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Lessons learned from my time in the Boy Scouts

It never fails.

I take the first bite of an “oats and honey” crunchy granola bar and I am transported back to seventh grade. I’m wearing my khaki uniform and adjusting my neckerchief slide for the millionth time.

My fellow Boy Scouts and I are taking a break from hiking, or setting up camp or just trying to stave off hunger until the coals are hot enough to cook over.

Both are unique experiences — scouting and munching thin bricks of grains and mortar.

I was never really that great at camping. I always felt a little out of my element.

But I could pitch a tent, start and take care of a fire, tie all the right knots and navigate anywhere with a map and compass. I learned how to cook over a fire, or with a tin foil-ensconced hobo pack of meat and potatoes buried in the coals.

Scouting is where I learned to plan a meal, purchase the necessary ingredients and prep for a weekend of camping. I learned the proper way to fold and store a United States flag. I learned sign language finger spelling.

I was taught how to play mumbly peg, how to roll a sleeping bag so tight it somehow defied physics and became smaller than the sum of its parts, how to tell the difference between venomous and non-venomous snakes and which scouts had the prettiest sisters.

I learned the importance of clear communication.

Once, my dad dropped me off at the scout master’s home on our regular troop meeting night and left as I ran around back to the kitchen entrance we always used. I stepped in to find the scout master, his wife and three or 12 kids (I forget how many) all in their pajamas, sitting around the kitchen table eating soup and sniffling.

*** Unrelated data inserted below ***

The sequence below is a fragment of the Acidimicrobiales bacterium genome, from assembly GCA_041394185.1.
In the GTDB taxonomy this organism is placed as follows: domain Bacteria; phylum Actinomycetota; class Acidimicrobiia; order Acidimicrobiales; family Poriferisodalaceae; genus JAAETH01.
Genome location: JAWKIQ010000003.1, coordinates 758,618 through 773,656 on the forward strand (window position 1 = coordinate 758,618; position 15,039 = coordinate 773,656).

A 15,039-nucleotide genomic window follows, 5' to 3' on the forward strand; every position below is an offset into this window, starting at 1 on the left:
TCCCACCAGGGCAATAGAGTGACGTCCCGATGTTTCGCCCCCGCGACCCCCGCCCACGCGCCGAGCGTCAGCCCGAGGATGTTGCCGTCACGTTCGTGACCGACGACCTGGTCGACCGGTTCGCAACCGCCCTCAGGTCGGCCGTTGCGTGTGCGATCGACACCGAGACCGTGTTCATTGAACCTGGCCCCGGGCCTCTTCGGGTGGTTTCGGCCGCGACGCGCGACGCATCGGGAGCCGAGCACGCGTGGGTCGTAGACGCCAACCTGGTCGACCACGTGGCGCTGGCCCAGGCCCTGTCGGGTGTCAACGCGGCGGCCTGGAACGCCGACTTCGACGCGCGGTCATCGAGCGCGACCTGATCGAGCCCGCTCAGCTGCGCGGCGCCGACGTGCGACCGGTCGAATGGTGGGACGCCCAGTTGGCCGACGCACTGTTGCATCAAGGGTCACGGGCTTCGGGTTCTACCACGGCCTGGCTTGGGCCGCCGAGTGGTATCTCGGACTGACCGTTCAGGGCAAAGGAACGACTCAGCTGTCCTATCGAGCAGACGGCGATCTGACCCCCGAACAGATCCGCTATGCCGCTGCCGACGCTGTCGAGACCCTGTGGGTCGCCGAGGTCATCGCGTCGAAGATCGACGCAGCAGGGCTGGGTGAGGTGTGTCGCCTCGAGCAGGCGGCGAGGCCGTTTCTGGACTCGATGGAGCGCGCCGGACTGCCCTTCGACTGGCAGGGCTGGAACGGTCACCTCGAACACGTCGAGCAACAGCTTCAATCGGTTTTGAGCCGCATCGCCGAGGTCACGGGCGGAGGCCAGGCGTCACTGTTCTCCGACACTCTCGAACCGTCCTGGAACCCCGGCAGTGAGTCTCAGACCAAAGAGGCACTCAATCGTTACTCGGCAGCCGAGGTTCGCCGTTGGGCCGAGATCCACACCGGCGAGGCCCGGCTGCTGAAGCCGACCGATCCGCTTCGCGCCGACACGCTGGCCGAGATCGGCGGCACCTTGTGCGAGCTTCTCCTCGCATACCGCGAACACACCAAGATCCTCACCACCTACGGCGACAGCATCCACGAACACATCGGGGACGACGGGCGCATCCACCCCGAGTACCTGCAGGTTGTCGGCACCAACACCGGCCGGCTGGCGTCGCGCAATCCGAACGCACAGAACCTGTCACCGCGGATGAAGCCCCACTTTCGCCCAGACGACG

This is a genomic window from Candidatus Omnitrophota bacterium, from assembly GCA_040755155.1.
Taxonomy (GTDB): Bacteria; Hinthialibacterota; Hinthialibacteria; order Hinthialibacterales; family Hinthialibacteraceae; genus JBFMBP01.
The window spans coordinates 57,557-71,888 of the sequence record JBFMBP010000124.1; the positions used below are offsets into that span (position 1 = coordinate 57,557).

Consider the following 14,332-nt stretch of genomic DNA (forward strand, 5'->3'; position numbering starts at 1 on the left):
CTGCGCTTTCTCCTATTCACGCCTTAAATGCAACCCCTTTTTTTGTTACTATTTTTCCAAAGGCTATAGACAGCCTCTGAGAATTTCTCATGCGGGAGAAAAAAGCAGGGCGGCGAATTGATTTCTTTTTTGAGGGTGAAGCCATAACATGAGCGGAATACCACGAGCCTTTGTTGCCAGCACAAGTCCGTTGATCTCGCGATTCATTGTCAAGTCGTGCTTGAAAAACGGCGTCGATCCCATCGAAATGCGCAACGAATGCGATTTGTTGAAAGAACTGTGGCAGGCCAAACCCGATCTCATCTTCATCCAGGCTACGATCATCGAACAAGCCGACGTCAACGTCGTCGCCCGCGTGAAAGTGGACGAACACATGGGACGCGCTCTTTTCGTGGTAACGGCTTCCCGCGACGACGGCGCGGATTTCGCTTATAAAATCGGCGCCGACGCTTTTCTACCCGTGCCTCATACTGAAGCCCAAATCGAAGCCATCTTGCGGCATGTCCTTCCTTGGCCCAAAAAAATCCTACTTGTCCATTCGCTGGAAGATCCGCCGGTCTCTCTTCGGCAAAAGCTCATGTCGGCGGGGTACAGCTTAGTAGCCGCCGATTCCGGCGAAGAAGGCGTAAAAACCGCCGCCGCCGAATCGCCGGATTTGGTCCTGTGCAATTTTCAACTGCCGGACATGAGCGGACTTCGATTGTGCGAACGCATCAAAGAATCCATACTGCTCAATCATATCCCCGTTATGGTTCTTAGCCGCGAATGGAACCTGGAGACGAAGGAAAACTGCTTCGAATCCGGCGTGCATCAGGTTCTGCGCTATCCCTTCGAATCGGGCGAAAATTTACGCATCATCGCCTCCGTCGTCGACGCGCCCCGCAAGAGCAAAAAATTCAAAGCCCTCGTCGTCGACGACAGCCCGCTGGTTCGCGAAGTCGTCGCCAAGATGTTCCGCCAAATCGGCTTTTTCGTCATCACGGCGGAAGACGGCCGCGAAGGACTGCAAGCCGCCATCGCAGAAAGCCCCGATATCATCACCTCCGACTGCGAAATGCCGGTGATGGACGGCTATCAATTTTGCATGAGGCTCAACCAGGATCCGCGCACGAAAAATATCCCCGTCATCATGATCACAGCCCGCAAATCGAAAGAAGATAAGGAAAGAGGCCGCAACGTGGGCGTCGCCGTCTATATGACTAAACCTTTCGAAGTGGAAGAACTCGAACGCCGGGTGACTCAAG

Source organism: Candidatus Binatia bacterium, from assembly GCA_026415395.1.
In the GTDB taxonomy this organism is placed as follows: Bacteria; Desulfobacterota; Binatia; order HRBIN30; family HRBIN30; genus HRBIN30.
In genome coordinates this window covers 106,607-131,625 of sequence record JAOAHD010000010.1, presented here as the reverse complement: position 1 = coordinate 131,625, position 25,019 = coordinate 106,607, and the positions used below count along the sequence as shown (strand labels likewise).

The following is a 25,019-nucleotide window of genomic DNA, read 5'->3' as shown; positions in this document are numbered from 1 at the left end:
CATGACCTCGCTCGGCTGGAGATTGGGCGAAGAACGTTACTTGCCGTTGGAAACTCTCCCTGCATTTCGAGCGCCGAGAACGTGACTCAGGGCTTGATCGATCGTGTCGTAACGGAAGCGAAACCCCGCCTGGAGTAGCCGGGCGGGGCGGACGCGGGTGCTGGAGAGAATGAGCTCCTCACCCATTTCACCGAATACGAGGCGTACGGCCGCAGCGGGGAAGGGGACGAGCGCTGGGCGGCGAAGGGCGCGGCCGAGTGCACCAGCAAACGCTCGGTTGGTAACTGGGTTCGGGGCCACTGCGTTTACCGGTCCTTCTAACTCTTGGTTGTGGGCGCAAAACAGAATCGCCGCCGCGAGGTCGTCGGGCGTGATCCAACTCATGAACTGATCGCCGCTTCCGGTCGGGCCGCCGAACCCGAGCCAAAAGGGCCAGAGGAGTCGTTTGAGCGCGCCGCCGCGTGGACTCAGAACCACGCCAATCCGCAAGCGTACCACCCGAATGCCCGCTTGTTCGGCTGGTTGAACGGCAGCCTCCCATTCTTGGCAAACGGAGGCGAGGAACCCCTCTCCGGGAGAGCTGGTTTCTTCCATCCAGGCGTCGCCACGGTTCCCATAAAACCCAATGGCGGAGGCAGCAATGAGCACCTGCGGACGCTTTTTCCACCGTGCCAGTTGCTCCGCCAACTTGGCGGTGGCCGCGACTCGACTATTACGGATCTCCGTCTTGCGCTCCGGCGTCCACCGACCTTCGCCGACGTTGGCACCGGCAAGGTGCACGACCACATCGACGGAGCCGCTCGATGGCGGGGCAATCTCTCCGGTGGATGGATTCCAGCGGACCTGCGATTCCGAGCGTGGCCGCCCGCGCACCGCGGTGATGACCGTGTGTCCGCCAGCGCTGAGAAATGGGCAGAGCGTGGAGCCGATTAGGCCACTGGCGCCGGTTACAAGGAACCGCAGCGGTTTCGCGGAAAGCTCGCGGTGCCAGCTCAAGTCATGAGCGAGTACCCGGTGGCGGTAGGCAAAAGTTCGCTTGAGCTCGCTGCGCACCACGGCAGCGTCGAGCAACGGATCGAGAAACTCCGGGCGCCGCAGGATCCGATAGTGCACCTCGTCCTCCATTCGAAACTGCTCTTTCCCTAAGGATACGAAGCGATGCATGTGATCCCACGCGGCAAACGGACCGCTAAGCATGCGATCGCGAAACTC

We all stared at each other for a minute before the scout master asked, “Did nobody call you to tell you we weren’t meeting tonight? We’re all sick.”

So I borrowed their phone, stood by the door and was ignored until my dad made it home, found out from my mother that scouts had been cancelled, then turned around and came back across town to pick me up. This was the 70s. We still had rotary phones, but only had to dial five numbers.

I missed a few activities while under that same scout master, usually followed by, “Did nobody call you?”

I also learned the value of mercy.

Just before an awards ceremony one year, I had one final opportunity to qualify for any merit badges I was working on. The only thing I lacked for my camping badge was proving I could start a fire with flint and sticks.

I knew how to do this and was eager to demonstrate my pyromaniacal prowess. But the Monday I was to give my demo, it rained. All day. It was still raining when the troop met that evening. Two Eagle Scouts took me out under a tree where we were moderately dry and handed me the flint. I had gathered tinder and kindling, but it was all very damp.

It’s a long process when everything you’re trying to burn is soaked through, but I kept at it. So did the rain.

Finally the Eagles had enough.

“Look,” one said, producing a box of wooden matches from his shirt pocket. “We all know you can do this. Everything’s just wet.”

“The rules just say you have to start the fire with sticks. This,” he said, extending a wooden matchstick to me, “is a stick. Start this fire already and let’s go inside!”

I did and we did.

Mercy.

I am grateful for the time I had as a member of the Boy Scouts of America. I still know how to do many of the things I learned in scouting, just as I have forgotten others. Though I don’t always do it well, I still appreciate good communication. And I have never forgotten the immense value of extending a little mercy.

Certain sights, sounds, smells and tastes bring back the memories of hard work, fun times, injuries from which I still have scars, and great appreciation for the older men and boys who worked hard to make sure we learned to do the same, to have respect for others and our country, to know what it means to love the great outdoors.

So as I enjoy my mid-morning snack of paver stone nostalgia, I remember those people, those experiences and the lessons learned — and I try to forget the powdered eggs we took with us on that one camping trip.

Now that’s when we needed mercy.

Brett Campbell can be reached at brett.campbell@dailyleader.com or 601-265-5307.